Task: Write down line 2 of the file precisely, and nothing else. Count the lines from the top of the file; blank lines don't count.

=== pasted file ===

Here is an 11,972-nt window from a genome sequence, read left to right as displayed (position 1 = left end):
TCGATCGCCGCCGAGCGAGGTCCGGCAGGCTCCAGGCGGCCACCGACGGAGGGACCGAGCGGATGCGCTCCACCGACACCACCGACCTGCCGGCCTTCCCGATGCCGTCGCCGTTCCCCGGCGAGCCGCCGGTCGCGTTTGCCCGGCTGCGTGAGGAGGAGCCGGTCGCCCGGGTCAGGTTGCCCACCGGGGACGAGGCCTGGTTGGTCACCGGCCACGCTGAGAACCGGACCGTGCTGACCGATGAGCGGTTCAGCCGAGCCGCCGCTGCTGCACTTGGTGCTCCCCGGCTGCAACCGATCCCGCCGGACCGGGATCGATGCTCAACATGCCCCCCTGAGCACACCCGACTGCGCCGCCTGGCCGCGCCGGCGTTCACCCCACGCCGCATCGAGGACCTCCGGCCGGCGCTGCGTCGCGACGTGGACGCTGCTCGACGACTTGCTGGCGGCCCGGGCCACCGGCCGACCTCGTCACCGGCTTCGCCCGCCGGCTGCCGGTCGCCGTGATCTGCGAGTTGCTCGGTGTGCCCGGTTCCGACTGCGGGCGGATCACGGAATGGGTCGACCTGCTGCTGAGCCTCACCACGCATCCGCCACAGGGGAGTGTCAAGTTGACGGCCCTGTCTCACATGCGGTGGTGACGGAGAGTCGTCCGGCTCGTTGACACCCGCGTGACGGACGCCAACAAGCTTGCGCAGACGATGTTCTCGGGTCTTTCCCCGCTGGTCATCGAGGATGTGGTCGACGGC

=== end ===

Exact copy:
TCGATCGCCGCCGAGCGAGGTCCGGCAGGCTCCAGGCGGCCACCGACGGAGGGACCGAGCGGATGCGCTCCACCGACACCACCGACCTGCCGGCCTTCCCGATGCCGTCGCCGTTCCCCGGCGAGCCGCCGGTCGCGTTTGCCCGGCTGCGTGAGGAGGAGCCGGTCGCCCGGGTCAGGTTGCCCACCGGGGACGAGGCCTGGTTGGTCACCGGCCACGCTGAGAACCGGACCGTGCTGACCGATGAGCGGTTCAGCCGAGCCGCCGCTGCTGCACTTGGTGCTCCCCGGCTGCAACCGATCCCGCCGGACCGGGATCGATGCTCAACATGCCCCCCTGAGCACACCCGACTGCGCCGCCTGGCCGCGCCGGCGTTCACCCCACGCCGCATCGAGGACCTCCGGCCGGCGCTGCGTCGCGACGTGGACGCTGCTCGACGACTTGCTGGCGGCCCGGGCCACCGGCCGACCTCGTCACCGGCTTCGCCCGCCGGCTGCCGGTCGCCGTGATCTGCGAGTTGCTCGGTGTGCCCGGTTCCGACTGCGGGCGGATCACGGAATGGGTCGACCTGCTGCTGAGCCTCACCACGCATCCGCCACAGGGGAGTGTCAAGTTGACGGCCCTGTCTCACATGCGGTGGTGACGGAGAGTCGTCCGGCTCGTTGACACCCGCGTGACGGACGCCAACAAGCTTGCGCAGACGATGTTCTCGGGTCTTTCCCCGCTGGTCATCGAGGATGTGGTCGACGGC